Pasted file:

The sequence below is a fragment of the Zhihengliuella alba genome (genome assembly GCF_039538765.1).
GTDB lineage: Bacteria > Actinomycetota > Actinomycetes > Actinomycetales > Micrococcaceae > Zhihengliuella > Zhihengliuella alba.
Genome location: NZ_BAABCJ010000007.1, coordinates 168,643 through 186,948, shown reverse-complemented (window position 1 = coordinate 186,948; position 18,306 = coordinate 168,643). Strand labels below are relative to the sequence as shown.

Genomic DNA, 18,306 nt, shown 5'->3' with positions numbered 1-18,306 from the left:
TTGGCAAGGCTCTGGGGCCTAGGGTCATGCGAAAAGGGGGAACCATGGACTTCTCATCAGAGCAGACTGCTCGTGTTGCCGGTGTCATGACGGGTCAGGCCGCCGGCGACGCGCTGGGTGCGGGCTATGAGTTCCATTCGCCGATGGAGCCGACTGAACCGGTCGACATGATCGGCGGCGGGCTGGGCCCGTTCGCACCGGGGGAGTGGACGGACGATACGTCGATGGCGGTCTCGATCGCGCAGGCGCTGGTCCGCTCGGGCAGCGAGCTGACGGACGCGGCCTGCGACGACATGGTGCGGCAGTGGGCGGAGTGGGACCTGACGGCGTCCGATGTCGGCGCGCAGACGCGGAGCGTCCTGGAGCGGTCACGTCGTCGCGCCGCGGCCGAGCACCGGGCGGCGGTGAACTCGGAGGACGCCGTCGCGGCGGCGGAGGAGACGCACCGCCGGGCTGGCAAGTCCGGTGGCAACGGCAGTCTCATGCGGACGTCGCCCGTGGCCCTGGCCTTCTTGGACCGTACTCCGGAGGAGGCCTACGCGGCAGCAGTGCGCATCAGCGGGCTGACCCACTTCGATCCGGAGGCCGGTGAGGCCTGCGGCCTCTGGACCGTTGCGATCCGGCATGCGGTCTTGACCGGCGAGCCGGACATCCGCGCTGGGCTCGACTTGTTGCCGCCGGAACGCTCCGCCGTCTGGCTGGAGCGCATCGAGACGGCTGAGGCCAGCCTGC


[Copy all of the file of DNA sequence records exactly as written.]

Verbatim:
The sequence below is a fragment of the Zhihengliuella alba genome (genome assembly GCF_039538765.1).
GTDB lineage: Bacteria > Actinomycetota > Actinomycetes > Actinomycetales > Micrococcaceae > Zhihengliuella > Zhihengliuella alba.
Genome location: NZ_BAABCJ010000007.1, coordinates 168,643 through 186,948, shown reverse-complemented (window position 1 = coordinate 186,948; position 18,306 = coordinate 168,643). Strand labels below are relative to the sequence as shown.

Genomic DNA, 18,306 nt, shown 5'->3' with positions numbered 1-18,306 from the left:
TTGGCAAGGCTCTGGGGCCTAGGGTCATGCGAAAAGGGGGAACCATGGACTTCTCATCAGAGCAGACTGCTCGTGTTGCCGGTGTCATGACGGGTCAGGCCGCCGGCGACGCGCTGGGTGCGGGCTATGAGTTCCATTCGCCGATGGAGCCGACTGAACCGGTCGACATGATCGGCGGCGGGCTGGGCCCGTTCGCACCGGGGGAGTGGACGGACGATACGTCGATGGCGGTCTCGATCGCGCAGGCGCTGGTCCGCTCGGGCAGCGAGCTGACGGACGCGGCCTGCGACGACATGGTGCGGCAGTGGGCGGAGTGGGACCTGACGGCGTCCGATGTCGGCGCGCAGACGCGGAGCGTCCTGGAGCGGTCACGTCGTCGCGCCGCGGCCGAGCACCGGGCGGCGGTGAACTCGGAGGACGCCGTCGCGGCGGCGGAGGAGACGCACCGCCGGGCTGGCAAGTCCGGTGGCAACGGCAGTCTCATGCGGACGTCGCCCGTGGCCCTGGCCTTCTTGGACCGTACTCCGGAGGAGGCCTACGCGGCAGCAGTGCGCATCAGCGGGCTGACCCACTTCGATCCGGAGGCCGGTGAGGCCTGCGGCCTCTGGACCGTTGCGATCCGGCATGCGGTCTTGACCGGCGAGCCGGACATCCGCGCTGGGCTCGACTTGTTGCCGCCGGAACGCTCCGCCGTCTGGCTGGAGCGCATCGAGACGGCTGAGGCCAGCCTGC